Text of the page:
Ahead of grant, yearlong due diligence inspired NGO to think bigger, better

    A mother and her baby stand near a mobile banking vehicle in Malawi, where Opportunity International is helping deliver financial services to people living in rural areas. OI is partnering with The MasterCard Foundation to expand its work in Africa. Photo by: Gates Foundation / CC BY-NC-ND

    “Anytime you work with a foundation like MasterCard, Caterpillar or Gates, they push you to think better and harder.”

    That’s according to Vicki Escarra, CEO of Opportunity International, a global nonprofit that provides loans, savings programs, insurance and training to more than 5 million clients in 22 countries across Africa, Asia, Latin America and Europe.

    OI announced on Tuesday a five-year $22.7 million project in partnership with The MasterCard Foundation, the second largest grant in the NGO’s 42-year history.

    Escarra told Devex the “Africa Growth and Innovations Initiative” will expand unique delivery channels in Ghana, Uganda, Rwanda, Malawi and Tanzania, with a focus on low-cost branches and mobile banking to drive increased savings outreach and expand financial services for smallholder farmers to increase crop yields, productivity, income and food security.

    But the grant won’t only benefit smallholder farmers in rural Africa.

    OI, Escarra explained, benefitted as a whole from the year-long due diligence process with MasterCard — and is now thinking of bigger, more scalable projects.  

    “They asked us thousands of questions about our business,” Escarra said. “What we found in working through the due diligence with them were ways that we could stretch the organization to do even more.”

    OI staff members in the field — as well as in the United States and Canada — have been working on this together for more than a year, and personnel and board members of The MasterCard Foundation accompanied them on five field visits to look at and learn from current work.

    “We didn’t send them a recommendation that said: ‘We want to focus on smallholder farmers and mobile tech,’” Escarra said. “It was a very rigorous process to decide focus areas that included many iterations and many site visits.”

    Branchless banking

    MasterCard wanted to focus on loans that would provide seed and crop insurance and training as well as mobile and branchless banking in areas where OI doesn’t have — or intend to have — brick and mortar banks.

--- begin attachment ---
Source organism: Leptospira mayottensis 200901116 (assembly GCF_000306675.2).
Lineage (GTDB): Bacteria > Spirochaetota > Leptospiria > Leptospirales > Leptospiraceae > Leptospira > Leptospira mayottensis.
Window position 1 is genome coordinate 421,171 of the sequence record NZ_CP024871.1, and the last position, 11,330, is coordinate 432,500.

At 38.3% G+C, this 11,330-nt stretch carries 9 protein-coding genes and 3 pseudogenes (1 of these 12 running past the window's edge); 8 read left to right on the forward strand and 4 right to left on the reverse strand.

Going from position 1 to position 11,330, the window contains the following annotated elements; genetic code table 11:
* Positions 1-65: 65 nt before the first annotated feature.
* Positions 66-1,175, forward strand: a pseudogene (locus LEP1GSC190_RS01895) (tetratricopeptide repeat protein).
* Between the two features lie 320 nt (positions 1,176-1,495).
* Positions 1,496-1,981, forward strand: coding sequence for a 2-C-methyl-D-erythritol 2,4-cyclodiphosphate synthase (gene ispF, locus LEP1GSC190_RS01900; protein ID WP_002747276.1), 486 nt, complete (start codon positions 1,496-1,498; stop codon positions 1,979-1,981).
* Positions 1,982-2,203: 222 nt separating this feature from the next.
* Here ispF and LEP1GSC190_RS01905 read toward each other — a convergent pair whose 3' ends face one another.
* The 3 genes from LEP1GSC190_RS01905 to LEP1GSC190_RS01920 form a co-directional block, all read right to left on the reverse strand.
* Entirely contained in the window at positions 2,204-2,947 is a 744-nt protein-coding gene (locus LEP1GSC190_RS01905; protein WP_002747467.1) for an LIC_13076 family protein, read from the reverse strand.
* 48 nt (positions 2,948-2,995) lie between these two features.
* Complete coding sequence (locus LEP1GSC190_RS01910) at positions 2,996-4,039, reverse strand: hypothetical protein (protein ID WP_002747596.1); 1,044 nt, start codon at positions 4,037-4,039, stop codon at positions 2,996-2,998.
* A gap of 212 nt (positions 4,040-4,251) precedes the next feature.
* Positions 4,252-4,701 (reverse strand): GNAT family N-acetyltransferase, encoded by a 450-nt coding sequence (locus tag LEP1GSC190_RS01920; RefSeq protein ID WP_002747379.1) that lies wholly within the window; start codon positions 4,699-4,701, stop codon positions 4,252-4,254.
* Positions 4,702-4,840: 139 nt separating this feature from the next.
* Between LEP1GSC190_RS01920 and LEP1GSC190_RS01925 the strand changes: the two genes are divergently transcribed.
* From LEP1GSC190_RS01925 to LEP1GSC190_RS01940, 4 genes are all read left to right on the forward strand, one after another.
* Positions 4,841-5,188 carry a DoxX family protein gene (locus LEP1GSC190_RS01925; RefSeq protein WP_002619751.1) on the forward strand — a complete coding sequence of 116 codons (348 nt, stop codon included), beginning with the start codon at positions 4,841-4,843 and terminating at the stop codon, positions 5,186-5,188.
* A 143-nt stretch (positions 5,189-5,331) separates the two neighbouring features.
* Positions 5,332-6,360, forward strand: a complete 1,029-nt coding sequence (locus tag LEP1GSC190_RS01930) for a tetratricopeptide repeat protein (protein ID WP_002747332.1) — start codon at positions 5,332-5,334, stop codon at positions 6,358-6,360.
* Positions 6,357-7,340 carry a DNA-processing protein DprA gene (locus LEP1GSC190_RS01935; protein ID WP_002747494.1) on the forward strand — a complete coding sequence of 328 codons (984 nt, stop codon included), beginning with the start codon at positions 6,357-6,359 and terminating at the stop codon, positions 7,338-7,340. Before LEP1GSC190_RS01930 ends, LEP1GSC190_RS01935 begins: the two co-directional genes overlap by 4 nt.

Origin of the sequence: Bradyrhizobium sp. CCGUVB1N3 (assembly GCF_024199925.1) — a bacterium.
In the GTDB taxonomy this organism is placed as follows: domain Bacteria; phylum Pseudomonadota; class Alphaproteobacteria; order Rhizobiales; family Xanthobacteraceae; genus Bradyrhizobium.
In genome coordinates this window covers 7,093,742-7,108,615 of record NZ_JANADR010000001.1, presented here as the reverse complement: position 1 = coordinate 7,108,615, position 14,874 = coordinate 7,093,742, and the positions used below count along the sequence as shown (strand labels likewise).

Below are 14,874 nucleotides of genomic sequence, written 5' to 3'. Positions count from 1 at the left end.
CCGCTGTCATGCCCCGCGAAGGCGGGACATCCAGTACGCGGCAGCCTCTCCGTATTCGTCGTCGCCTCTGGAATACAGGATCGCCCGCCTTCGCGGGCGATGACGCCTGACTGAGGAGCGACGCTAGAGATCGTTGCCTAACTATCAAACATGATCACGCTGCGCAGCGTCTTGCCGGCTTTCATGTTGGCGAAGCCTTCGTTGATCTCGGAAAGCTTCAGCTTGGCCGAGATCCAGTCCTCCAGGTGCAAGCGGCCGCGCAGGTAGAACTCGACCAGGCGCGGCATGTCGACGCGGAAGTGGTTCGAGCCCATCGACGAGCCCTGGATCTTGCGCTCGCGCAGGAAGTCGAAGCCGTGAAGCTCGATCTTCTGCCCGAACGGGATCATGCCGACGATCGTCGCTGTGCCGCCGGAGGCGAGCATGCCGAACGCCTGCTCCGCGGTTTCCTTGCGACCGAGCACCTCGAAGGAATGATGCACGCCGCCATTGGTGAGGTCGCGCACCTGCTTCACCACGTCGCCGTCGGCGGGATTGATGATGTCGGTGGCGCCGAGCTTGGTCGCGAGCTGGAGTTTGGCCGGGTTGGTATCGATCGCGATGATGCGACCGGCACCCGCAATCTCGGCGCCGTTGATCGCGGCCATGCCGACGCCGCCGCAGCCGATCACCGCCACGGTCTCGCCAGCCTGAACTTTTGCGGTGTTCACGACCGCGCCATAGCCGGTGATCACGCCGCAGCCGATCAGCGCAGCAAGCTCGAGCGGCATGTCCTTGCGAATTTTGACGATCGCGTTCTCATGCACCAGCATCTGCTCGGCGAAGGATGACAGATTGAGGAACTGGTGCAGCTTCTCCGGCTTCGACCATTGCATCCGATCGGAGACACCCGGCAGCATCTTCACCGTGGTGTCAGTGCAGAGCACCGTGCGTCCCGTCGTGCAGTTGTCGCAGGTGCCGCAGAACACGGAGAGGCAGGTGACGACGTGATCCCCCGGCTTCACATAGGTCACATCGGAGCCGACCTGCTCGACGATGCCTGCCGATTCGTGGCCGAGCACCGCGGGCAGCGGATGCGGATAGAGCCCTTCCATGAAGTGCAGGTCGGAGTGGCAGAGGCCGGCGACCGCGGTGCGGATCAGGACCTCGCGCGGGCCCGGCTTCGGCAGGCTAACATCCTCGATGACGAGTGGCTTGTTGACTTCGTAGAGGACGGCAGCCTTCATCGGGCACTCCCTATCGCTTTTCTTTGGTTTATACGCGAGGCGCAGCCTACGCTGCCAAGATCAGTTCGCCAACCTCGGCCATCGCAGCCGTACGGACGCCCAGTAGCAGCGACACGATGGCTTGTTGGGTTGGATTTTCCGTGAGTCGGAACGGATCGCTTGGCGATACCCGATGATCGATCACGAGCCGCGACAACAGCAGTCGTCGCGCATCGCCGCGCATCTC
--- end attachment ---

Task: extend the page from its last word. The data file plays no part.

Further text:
So in this case, the initiative will pilot a branchless banking model to more than 100 farmers in southern Tanzania, who will be able to use mobile technology to access financial services and training.

    “The intention of using a phone to sign up for a loan can be a little unusual … so it’s great to see that MasterCard likes this kind of innovation,” Escarra said.

    OI will staff the program over the next five years with a very strong focus on agriculture and tech, and the grant will allow them to “staff up a bit for more focus on the ground.”

    For pilots such as the one in Tanzania, for example, the nonprofit will move the head of mobile money to be on the ground to observe progress. If it’s successful, Escarra explained, OI would be able to reduce its costs exponentially and people would be able to access their services with a high degree of growth, without building a bank.

    “The potential to take it to scale is phenomenal and would mean a sea change for the organization,” Escarra said. “It’s something we could easily replicate in other parts of the world, and MasterCard wants us to do that. They want to support creativity and innovation that is scalable.”

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    About the author

    • Kelli Rogers

      Kelli Rogers is an Associate Editor for Devex. Based on the U.S. West Coast, she works with Devex's team of correspondents and editors around the world, with a particular focus on gender. She previously worked as Devex’s Southeast Asia correspondent based in Bangkok, covering disaster and crisis response, resilience, women’s rights, and climate change throughout the region. Prior to that, she reported on social and environmental issues from Nairobi, Kenya. Kelli holds a bachelor’s degree in journalism from the University of Missouri, and has since reported from more than 20 countries.